When I was 19, I had great friends, a new relationship, and plans to travel across Europe as soon as I could. I was studying English language at Lancaster University, living on a campus so ridiculously bucolic baby bunnies hopped across my path on a regular basis. It felt like life couldn’t get any better.
By the time I was 20 I’d moved home, cancelled my travel plans, and taken up residence on my mum’s sofa, too exhausted to do anything else. I had what’s officially known as ME/CFS (and more dismissively called chronic fatigue syndrome) but it would be four years before I got a diagnosis. Like Jennifer Brea, whose emotional TED talk about her experience of the illness was posted online last week, doctors didn’t believe me either.
My symptoms started in my second year, after my friends and I moved into a house off campus. My legs ached all the time, I had to lie down for half an hour after I showered to get my energy back, and I teared up in lectures because I understood the words the lecturers were saying but couldn’t make sense of the sentences. I started spending more and more time in bed but only ended up more and more exhausted. I took the train home to Sheffield for a few days’ rest. I’d go back to Lancaster when I felt better, I told myself. I never did.
At first, my GP said I was depressed, which I was – my life and body were falling apart. But that didn’t explain my physical symptoms. Another seemed sympathetic as I laid them out: the exhaustion, lack of stamina, inability to concentrate, constant infections and gut spasms. But when my blood tests came back normal, he said there was nothing wrong. “What about my symptoms?” I asked. He shrugged.
Finally, I saw the specialist who diagnosed me. He said my ME/CFS was probably the result of a bout of glandular fever when I was 17. Most people recover normally, but for some of us the virus lingers in the body and reactivates later. There was no cure. As awful as it was to have my worst fears confirmed, I felt a surge of relief that someone understood what I was going through.
It wasn’t only the medical profession that had been sceptical. When I missed my best friend’s birthday party, her mum said she’d like to drag me out of bed and make me go. For almost a decade I had to challenge every assessment the DWP made about my entitlement to benefits, never winning without a fight. And I stopped telling people what was wrong with me after I heard the phrase “you’re so lucky to get to lie around and do nothing” one time too many. I sometimes wondered if other people were right, if I could do more if I pushed myself. But anytime I tried, I relapsed and couldn’t leave the house for weeks afterward.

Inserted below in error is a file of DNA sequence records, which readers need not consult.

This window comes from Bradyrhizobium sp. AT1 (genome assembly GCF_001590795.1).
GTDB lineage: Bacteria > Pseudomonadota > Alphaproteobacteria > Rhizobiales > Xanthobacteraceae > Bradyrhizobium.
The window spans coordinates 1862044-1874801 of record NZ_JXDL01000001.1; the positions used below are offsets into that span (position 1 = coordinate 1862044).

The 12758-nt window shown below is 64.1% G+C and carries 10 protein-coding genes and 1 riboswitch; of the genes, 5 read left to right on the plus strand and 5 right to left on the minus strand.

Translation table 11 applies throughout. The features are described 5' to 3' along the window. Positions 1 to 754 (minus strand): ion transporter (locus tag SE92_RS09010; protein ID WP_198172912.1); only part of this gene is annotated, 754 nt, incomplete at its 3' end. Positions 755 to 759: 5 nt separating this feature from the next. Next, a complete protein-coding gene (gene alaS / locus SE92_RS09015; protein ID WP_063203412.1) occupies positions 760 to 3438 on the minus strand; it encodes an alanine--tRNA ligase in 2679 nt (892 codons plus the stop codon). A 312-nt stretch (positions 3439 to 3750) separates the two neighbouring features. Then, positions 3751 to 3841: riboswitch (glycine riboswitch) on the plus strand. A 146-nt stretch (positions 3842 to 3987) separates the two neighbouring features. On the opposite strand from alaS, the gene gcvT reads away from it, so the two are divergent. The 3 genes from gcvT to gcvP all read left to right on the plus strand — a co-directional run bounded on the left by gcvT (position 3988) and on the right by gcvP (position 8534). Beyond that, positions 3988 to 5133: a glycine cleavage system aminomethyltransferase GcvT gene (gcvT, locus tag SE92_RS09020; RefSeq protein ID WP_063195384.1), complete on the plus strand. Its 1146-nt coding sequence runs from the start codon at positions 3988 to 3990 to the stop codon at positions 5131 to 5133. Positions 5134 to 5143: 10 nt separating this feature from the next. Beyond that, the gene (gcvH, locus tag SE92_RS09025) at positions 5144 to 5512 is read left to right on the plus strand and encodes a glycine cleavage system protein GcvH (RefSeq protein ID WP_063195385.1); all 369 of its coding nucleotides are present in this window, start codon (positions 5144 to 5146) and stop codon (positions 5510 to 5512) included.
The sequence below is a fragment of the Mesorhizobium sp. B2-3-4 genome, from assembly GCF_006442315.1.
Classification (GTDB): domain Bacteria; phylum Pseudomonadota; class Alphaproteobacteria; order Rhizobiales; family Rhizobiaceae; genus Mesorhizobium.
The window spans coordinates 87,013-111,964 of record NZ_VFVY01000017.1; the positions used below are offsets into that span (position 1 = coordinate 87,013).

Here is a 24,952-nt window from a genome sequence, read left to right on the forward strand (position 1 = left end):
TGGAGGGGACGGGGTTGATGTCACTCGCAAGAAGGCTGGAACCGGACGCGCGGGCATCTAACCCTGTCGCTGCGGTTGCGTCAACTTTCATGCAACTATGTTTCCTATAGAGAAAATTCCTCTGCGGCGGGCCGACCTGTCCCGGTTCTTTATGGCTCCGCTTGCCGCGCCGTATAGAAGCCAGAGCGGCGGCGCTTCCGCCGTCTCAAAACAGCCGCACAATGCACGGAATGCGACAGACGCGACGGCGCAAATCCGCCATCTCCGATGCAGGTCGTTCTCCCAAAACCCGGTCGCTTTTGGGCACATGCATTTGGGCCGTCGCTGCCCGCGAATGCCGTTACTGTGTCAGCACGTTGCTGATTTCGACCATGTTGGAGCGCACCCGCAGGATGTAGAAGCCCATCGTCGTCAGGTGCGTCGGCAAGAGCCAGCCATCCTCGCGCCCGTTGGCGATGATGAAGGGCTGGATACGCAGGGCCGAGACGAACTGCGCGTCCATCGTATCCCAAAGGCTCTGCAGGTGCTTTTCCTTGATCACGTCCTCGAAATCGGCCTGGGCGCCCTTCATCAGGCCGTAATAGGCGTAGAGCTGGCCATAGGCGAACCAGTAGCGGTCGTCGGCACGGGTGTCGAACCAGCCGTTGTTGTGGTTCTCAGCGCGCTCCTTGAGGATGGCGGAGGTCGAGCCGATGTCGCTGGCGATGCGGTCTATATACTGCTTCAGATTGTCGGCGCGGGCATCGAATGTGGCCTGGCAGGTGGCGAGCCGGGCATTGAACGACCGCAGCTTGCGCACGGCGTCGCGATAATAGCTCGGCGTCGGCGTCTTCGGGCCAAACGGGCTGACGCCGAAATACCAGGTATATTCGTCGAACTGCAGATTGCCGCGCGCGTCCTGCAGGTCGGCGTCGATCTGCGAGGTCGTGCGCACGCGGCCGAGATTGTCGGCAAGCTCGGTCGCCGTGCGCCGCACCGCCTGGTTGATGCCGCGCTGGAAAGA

I hope that young women today won’t find it quite so hard to be taken seriously if they think that something’s wrong with their health. But I also hope they keep fighting either way
I know it’s hard to believe someone’s ill when they look perfectly OK, but there’s more to it than that. There are an estimated 17 million people living with ME/CFS worldwide, 250,000 of them in the UK, most of them women. And there’s a history of health conditions that primarily affect women not being taken seriously by doctors, researchers and inevitably, laypeople too. As Jennifer Brea points out, this goes back 2500 years, when women with all kinds of health problems were told they had “hysteria”, which meant their wombs were flying around their bodies causing mischief. More recently, PMS, which affects up to 90% of women, has been studied five times less than impotence, which affects only 19% of men.
While the UK government claims ME/CFS is a research priority, it’s only allocated £1.65 million to the illness since 2011 and has typically focused on psychological treatments and graded exercise (i.e. slowly pushing yourself to do more) as potentially effective treatments– despite patients’ evidence to the contrary.
But there is progress. Last month, Norwegian researchers identified a metabolic enzyme blockage that might explain why the slightest activity is so exhausting, and another study suggests a cancer drug might bring relief. On the rare occasions I take a risk and tell someone I have ME/CFS, they tend not to call me “lucky” anymore. But I am.
My relationship ended, my friendships fell away, and I never did travel across Europe. In my late thirties, I still live with my mum. But 25% of people with the illness are housebound or bedbound. Some can’t move without help, some are tube-fed, and a few die from their symptoms.
I hope that young women today won’t find it quite so hard to be taken seriously if they think that something’s wrong with their health. But I also hope they keep fighting either way. It might not have made a difference in the end, but I do sometimes wonder if I might have been able to spend more of the last 18 years in the outside world if I’d been believed from the beginning.